Previously, on tastingmenu.wordpress.com –
So my wife asked if I could do another lamb dinner since we hadn’t done one since last Sept 2011. I thought I’d do Chef Tsai’s Garlic Marinated Lamb Chops (Blue Ginger: East Meets West Cooking, p. 157). It’s a fairly straightforward recipe. By his own admission, Chef Tsai indicates the dish is more West than East-meets-West; and I thought I’d make it East-meets-West by swapping the specified garlic mashers for his shiitake scallion sauce (see http://ming.com/foodandwine/recipes/season-1/shiitake-scallion-pan-sauce.htm).
The key thing I needed to do right away was make the marinade for the chops. The 1/3 cup specification in the recipe translated to 2 oz+1 tablespoon+1 teaspoon (or 5 tablespoons+1 teaspoon). The marinade for the 6 lamb loin chops was –
2 oz+1 Tablespoon+1 teaspoon finely chopped garlic
2 oz+1 Tablespoon+1 teaspoon grapeseed oil
4 oz dry red wine (I chose a 2009 J Lohr Cabernet Sauvignon)
So I made an oopsie – I accidentally used 1 cup instead of 1/2 cup of the J Lohr in the marinade but I
decided to press on to see how things would turn out.
So I got the lamb chops into the marinade and the refridgerator and let them sit for a full day before I was going to use them (Chef Tsai suggests at least 4 hours and preferably overnight).
The next evening, I got the lamb out of the refridgerator. As is my usual want, I wiped the lamb loin chops of the marinade and seasoned the chops with 4:1
salt/pepper mix and then pan seared them before moving the cops to a non-stick foil lined pan for
roasting in the counter top oven at 400 degrees F. Now admittedly, the original directions said to grill the chops for about 4 minutes a side, but I’d pretty much gotten used to cooking the lamb much as Matsuhisa-sama does at his restaurant. Besides, I’d need the pan and it’s cooked bits and drippings to make the sauce!
So in addition to doing the pairing the lamb with beans (I chose edamame), I thought it might be nice to do the shiitake scallion sauce using chinese superior broth and more of the same cabernet sauvignon that was used in the marinade. So I got together 10 oz of sliced shiitake’s and cut up some scallions and quickly stir fried them in a hot wok with some grapeseed oilfor about 2-3 minutes.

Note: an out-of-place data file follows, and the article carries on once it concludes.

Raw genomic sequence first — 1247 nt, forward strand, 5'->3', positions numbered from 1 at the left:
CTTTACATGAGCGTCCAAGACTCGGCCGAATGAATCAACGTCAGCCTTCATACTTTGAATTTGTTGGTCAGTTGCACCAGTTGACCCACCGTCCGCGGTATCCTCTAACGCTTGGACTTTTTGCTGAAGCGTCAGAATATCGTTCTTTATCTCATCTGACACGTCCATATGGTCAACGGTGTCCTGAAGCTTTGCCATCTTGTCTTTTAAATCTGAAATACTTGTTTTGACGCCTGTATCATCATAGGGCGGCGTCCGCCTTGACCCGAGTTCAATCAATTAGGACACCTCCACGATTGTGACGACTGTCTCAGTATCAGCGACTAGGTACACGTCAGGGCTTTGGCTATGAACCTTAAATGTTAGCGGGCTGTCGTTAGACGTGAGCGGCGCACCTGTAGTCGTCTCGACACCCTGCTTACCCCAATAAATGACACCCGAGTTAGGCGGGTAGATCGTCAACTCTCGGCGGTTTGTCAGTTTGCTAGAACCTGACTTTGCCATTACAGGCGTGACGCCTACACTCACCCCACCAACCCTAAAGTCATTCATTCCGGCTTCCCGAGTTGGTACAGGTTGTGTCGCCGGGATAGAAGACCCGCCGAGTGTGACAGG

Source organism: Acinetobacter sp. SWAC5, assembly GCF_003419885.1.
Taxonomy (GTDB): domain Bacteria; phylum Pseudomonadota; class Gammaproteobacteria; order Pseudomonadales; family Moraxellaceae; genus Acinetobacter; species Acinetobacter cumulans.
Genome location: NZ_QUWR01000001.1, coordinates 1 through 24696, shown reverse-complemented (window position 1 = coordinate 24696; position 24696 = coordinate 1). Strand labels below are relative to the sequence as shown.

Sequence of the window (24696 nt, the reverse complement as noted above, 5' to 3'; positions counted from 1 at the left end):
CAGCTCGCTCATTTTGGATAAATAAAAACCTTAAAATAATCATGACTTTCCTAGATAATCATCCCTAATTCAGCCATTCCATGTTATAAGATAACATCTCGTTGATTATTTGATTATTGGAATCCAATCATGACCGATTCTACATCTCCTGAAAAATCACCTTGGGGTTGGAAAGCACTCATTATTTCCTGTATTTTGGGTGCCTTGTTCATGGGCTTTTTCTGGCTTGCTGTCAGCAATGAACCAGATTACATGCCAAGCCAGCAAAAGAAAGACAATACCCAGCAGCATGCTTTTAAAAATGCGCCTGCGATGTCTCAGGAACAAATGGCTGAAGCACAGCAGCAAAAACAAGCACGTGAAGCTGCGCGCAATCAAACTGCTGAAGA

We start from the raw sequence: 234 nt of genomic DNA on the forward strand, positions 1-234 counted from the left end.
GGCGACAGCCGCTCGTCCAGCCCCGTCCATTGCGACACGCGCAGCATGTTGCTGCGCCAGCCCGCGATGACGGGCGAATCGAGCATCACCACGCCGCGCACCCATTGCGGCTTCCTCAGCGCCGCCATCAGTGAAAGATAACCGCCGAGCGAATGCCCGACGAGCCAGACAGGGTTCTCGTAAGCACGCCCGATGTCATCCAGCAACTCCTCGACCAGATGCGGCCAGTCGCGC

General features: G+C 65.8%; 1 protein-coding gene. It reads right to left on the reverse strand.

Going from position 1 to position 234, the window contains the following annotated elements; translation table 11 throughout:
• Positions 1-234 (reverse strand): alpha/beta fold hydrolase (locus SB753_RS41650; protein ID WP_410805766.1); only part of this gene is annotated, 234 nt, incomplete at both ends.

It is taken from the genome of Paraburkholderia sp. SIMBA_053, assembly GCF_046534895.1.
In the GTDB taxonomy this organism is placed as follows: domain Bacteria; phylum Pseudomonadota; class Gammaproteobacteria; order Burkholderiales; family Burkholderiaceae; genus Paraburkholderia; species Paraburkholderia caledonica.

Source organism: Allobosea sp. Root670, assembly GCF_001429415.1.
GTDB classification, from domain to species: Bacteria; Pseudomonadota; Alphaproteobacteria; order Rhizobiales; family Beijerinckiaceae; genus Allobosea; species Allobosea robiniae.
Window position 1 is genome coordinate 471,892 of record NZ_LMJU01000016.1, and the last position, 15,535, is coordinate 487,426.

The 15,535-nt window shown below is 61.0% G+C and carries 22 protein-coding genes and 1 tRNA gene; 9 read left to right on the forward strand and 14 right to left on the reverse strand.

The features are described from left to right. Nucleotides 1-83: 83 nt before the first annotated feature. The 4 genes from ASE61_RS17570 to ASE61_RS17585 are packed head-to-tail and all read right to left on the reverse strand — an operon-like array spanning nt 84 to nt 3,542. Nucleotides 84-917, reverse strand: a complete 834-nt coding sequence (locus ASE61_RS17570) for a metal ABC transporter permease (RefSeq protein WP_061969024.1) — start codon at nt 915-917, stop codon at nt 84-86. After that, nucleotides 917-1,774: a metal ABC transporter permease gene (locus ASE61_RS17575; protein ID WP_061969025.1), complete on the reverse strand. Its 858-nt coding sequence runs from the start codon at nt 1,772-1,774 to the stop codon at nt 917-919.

This time, instead of making a ‘white’ version of the sauce, I went ahead and poured in 1 cup of the J Lohr cabernet sauvignon and continued cooking until there was (by eyeball) about 1/4 cup of liquid left in the pan. At this point, I went ahead and added the specified 3 cups of chinese superior broth to the pan.
I cooked that down for about another 5 minutes and then added a 1 tablespoon starch+2 tablespoons of water slurry to help thicken the sauce and let the whole thing cook for about 3 minutes more. While the original instructions mentioned to add additional salt/pepper, I chose to omit this because I felt the chinese superior broth had enough salt in it, not to mention essences of the ginger and scallion that was used to make the broth.
While all that activity was going on, I had also been blanching ~16 oz of edamame; when the edamame were done after about 5-minutes, I shocked the beans in cold water. The beans were transferred to the plates, taking about half the space; I’d reserved the other half of the plate space for the shiitake scallion sauce.
I must say, I was relieved when I took that first bite of lamb. I was really worried that the lamb might be too winey because of the extra half cup of wine I mistakenly added to the marinade. The dish turned out quite well and both my wife and I were quite pleased with the results.